It’s Not Too Late To Visit Oregon Shakespeare Festival

By Chris Narloch

You have just three weekends remaining before Oregon Shakespeare Festival (OSF) brings its current season to a close on Oct. 27, 2019.

It’s not too late to make the short, five-hour drive up Highway 5 to Ashland to see some terrific theater.





The magnificent current production of “Hairspray” at OSF confirmed what I have known all along – that this wonderful show is one of the finest Broadway musicals of the modern era.

From its themes of body positivity and racial harmony to its marvelous score and funny dialogue, “Hairspray” is an airtight work of art. OSF honors the musical with a superb production that is the best version of the show I have seen since the original Broadway production with Harvey Fierstein.

A perfectly cast Daniel T. Parker takes over for Fierstein as Edna in OSF’s joyous new production, and Katy Geraghty is Tracy, Edna’s similarly plus-sized daughter. (I caught Geraghty’s hilarious understudy, Kate Joos, the evening I saw the show.)

John Waters’ classic story of a gutsy white girl who endeavors to integrate a TV dance show in Baltimore circa 1962 is hard to sink as long as you have a talented cast and a game director, and this “Hairspray” has both.

Director Christopher Liam Moore keeps the musical moving like a well-oiled machine from first toilet flush (John Waters would be proud!) to “You Can’t Stop The Beat,” the rousing number that closes the show.

Moore’s entire ensemble is flawless, but I would be remiss if I did not single out the amazing Greta Oglesby, who is so moving as Motormouth Maybelle that she gave me chills.

“Hairspray” runs through this Oct. 27 at OSF, and it is worth the drive up to Ashland all by itself.


This extremely moving play, which deals with homophobia, censorship, and anti-Semitism, is a must-see for fans of meaty drama. Written by the great playwright Paula Vogel (“How I Learned to Drive”), “Indecent” won two 2017 Tony Awards and is based on a true story.

The play recounts the controversy surrounding a 1906 play, “God of Vengeance” by Sholem Asch, which was produced on Broadway in 1923. (“God of Vengeance” concerns a romantic relationship between a female prostitute and a daughter of the brothel’s owner.)

The 1923 production of “God of Vengeance” was shut down, and the production’s cast was arrested on the grounds of obscenity. “Indecent” details that incident as well as the creation of “God of Vengeance” and its subsequent legacy.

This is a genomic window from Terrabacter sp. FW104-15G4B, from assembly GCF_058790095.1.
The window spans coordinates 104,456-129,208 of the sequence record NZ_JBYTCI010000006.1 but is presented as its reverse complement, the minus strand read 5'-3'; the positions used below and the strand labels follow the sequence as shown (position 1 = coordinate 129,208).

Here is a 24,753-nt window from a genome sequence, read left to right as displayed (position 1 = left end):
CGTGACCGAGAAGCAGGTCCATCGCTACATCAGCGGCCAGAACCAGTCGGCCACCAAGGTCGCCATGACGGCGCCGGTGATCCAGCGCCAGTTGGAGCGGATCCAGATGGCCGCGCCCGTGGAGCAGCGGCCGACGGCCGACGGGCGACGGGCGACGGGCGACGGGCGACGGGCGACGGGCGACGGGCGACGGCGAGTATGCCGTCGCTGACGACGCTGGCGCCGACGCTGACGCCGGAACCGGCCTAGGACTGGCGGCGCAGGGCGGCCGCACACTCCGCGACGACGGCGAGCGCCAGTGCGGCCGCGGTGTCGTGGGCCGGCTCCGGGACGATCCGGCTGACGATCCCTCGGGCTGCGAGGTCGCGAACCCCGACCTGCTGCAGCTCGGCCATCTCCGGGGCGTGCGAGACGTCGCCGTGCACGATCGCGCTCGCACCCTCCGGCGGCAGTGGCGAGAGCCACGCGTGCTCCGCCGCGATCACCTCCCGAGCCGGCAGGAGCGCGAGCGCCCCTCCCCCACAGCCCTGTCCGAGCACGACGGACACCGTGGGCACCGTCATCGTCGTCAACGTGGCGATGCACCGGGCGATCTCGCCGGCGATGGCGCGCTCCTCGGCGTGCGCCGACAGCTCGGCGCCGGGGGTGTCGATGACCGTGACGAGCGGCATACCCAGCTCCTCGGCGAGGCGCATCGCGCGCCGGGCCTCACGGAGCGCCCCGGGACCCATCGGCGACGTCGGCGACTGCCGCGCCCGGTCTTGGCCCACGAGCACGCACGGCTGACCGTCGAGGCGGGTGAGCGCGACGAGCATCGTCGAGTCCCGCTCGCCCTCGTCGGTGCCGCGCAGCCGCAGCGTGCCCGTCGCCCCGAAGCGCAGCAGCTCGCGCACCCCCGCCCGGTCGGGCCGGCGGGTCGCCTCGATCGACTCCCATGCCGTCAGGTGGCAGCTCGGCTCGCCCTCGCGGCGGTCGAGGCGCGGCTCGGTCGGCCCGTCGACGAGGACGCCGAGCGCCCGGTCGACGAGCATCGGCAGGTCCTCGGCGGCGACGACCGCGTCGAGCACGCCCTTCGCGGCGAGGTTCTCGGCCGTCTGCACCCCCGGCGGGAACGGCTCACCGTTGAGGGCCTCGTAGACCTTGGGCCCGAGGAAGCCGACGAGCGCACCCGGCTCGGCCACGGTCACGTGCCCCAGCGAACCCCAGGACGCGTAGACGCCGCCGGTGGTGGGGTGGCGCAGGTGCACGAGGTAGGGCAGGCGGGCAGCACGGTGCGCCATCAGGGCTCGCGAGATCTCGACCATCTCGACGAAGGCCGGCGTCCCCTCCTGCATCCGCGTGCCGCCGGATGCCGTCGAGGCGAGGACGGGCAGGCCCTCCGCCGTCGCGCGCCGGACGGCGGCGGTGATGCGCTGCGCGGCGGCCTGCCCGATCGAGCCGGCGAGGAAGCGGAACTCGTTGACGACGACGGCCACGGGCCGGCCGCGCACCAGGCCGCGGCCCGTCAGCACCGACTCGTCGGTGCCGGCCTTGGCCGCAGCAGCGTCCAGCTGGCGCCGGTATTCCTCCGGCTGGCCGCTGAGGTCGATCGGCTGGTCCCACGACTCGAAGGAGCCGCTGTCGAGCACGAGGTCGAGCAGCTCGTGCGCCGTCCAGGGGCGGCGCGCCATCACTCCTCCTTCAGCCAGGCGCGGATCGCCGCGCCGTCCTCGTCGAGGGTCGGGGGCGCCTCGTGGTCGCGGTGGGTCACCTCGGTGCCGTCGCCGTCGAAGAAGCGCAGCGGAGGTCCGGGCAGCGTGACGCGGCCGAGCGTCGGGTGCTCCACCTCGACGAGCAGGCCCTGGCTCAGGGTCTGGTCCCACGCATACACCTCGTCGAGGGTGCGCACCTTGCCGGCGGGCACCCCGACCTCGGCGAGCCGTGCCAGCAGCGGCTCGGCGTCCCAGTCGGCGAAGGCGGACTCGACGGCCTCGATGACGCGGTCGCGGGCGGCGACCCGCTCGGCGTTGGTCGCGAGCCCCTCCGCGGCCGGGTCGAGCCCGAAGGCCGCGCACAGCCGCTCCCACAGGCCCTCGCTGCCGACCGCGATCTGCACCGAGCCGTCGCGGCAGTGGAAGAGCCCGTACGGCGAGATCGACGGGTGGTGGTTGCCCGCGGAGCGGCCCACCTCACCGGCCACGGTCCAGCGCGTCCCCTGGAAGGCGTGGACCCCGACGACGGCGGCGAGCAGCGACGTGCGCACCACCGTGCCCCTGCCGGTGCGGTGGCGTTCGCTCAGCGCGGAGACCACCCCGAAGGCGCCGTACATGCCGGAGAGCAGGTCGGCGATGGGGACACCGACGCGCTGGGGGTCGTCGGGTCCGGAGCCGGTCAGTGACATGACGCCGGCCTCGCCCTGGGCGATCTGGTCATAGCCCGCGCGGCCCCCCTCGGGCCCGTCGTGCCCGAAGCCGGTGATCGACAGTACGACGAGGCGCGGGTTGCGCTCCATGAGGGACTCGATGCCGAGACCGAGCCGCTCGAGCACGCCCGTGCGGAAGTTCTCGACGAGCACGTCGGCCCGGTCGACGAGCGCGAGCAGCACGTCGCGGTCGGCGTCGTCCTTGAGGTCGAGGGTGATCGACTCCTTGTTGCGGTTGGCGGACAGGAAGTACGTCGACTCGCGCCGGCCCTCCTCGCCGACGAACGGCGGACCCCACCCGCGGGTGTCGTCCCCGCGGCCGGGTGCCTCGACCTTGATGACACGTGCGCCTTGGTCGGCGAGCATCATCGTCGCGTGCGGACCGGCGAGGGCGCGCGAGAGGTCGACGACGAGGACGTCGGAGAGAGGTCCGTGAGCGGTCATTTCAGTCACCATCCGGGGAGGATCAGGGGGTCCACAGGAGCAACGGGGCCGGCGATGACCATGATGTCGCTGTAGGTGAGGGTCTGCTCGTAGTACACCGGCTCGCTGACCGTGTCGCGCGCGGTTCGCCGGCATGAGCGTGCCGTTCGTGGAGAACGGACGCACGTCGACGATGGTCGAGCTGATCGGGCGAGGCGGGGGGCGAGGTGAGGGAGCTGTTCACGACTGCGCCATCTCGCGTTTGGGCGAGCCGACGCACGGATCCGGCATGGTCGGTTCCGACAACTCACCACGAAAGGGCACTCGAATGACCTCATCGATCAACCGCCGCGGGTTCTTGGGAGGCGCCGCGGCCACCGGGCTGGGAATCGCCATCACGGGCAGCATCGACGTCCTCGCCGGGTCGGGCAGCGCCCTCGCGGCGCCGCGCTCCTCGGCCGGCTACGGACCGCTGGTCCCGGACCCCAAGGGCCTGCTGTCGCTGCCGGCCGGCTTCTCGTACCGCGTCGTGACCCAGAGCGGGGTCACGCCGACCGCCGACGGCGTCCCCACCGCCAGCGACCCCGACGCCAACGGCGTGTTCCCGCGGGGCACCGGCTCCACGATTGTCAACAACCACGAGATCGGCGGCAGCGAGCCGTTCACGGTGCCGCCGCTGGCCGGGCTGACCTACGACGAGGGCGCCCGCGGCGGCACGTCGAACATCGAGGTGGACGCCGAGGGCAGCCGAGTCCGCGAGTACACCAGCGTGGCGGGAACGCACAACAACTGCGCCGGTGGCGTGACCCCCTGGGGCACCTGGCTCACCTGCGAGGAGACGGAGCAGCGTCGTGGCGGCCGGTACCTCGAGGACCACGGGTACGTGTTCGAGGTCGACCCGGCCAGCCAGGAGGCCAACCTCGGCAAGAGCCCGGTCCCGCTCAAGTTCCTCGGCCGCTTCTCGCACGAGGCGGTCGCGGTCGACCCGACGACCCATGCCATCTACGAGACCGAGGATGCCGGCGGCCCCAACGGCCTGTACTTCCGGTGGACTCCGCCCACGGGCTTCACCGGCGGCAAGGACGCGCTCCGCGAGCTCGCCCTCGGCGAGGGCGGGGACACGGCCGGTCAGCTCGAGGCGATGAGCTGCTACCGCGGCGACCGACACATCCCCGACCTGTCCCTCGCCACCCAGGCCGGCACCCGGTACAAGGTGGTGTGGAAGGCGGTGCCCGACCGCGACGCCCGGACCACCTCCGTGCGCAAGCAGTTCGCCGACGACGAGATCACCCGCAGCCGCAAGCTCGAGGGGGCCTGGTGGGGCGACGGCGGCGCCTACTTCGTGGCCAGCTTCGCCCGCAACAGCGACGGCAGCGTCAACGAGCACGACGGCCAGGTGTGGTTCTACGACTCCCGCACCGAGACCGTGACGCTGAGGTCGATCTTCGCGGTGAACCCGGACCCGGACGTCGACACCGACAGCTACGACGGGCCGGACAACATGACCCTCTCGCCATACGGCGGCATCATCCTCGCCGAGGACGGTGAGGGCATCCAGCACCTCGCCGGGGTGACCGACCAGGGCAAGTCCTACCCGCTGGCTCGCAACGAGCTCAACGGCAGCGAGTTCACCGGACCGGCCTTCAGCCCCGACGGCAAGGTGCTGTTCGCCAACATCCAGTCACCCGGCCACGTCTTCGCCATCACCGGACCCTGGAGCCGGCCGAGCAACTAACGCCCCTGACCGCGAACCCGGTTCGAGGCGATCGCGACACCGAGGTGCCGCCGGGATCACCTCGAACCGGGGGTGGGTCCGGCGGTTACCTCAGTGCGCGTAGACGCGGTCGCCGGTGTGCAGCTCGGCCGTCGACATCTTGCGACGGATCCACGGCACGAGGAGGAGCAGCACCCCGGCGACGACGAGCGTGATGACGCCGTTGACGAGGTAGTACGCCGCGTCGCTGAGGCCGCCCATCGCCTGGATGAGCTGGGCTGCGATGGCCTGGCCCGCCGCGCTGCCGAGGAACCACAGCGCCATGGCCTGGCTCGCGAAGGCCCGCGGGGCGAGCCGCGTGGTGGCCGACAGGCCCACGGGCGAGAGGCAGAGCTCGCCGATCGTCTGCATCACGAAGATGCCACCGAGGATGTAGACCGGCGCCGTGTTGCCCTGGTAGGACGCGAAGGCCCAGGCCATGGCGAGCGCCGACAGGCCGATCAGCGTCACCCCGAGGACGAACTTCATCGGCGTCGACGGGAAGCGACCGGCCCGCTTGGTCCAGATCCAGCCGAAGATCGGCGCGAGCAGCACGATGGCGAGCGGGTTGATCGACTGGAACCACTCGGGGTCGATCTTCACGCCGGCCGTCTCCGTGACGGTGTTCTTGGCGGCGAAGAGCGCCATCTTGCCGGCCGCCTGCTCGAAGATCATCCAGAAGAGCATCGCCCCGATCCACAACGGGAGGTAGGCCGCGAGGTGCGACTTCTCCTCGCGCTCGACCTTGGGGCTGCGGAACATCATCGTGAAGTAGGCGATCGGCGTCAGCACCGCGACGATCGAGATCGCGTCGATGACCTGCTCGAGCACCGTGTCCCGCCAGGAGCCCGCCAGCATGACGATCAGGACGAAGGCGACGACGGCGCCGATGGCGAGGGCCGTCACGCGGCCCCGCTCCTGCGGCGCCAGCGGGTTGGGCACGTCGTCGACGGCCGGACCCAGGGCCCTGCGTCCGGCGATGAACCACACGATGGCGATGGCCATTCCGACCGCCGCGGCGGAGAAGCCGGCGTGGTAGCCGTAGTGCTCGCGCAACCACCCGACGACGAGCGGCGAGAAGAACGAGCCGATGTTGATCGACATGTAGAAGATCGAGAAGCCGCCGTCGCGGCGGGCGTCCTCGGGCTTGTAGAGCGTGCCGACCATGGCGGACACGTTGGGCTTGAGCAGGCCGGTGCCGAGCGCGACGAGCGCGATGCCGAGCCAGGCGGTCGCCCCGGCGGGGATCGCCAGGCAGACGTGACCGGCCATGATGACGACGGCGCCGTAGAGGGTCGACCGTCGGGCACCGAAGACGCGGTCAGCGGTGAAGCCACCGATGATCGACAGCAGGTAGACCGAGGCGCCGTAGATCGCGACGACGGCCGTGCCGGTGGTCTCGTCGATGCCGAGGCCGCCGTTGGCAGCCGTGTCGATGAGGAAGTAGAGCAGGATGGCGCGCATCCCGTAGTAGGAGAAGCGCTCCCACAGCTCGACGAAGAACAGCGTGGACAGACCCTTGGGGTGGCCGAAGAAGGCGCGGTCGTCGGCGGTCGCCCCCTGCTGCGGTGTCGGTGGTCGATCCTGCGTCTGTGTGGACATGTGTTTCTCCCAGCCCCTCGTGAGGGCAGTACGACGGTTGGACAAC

It’s not difficult to see why “Indecent” was nominated for a Tony Award as Best Play. Everything about the work is first-rate, from its finely written characters to its shrewd structure, which employs short scenes and music to keep the play’s action moving.

OSF’s beautiful production brings out the plays strengths, using highly effective lighting by Marcus Doshi and superb scenic design by Sibyl Wickersheimer to cast a spell over the audience.

Director Shana Cooper also elicits powerful performances from her gifted cast, and I especially admired the work of Benjamin Pelteson (as the Stage Manager), and Shayna Blass and Rebecca S’Manga Frank (as the lesbian lovers).

Despite its heavy subject matter, “Indecent” is richly rewarding theater thanks to Vogel’s masterful script and the best efforts of OSF’s wonderfully talented cast and crew.

The OSF production of “Indecent” performs through this Oct. 27.

Alice in Wonderland

Oddly enough, I didn’t make it to any Shakespeare plays at the Oregon Shakespeare Festival this year, although several of the Bard’s titles are still playing there.

I did, however, catch a stage version of works written by another famous author, Lewis Carroll (born Charles Dodgson), whose stories “Alice’s Adventures in Wonderland” and “Through the Looking Glass” inspired this adaptation by theater legend Eva Le Gallienne.

Most people are familiar with the “Alice” stories, and so I am not going to recount the play’s action, which is random and surreal anyway. The cast at OSF gives it their all, but the show still left me cold.

To be honest, I have never been a huge fan of “Alice in Wonderland,” but I think it was a mistake on the director’s part to have lead actress Emily Ota play the heroine as bratty, which makes her as unlikable as the other (mostly) irritating characters on stage.

The production’s saving grace – and reason enough to see it at OSF – is its spectacular costume design (by Helen Q. Huang) which features an endless display of colorful characters and creatures that reminded me of the work of Julie Taymor, the visionary director behind the classic stage version of “The Lion King.”

The OSF production of “Alice in Wonderland” plays through this Oct. 12.

For more information about all of the plays performing at OSF this year and next, please visit


Photo credits (top to bottom):

1) Indecent: Shayna Blass, Rebecca S’Manga Frank, and Kimberly Fitch.

2) Hairspray - The Broadway Musical: Daniel T. Parker (Edna Turnblad), Katy Garaghty (Tracy Turnblad), and Ensemble.

3) Indecent: Shayna Blass and Rebecca S’Manga Frank.

4) Alice in Wonderland: Miriam A. Laube (Red Queen), Emily Ota (Alice), and Robin Goodrin Nordli (White Queen).

All photos by Jenny Graham.


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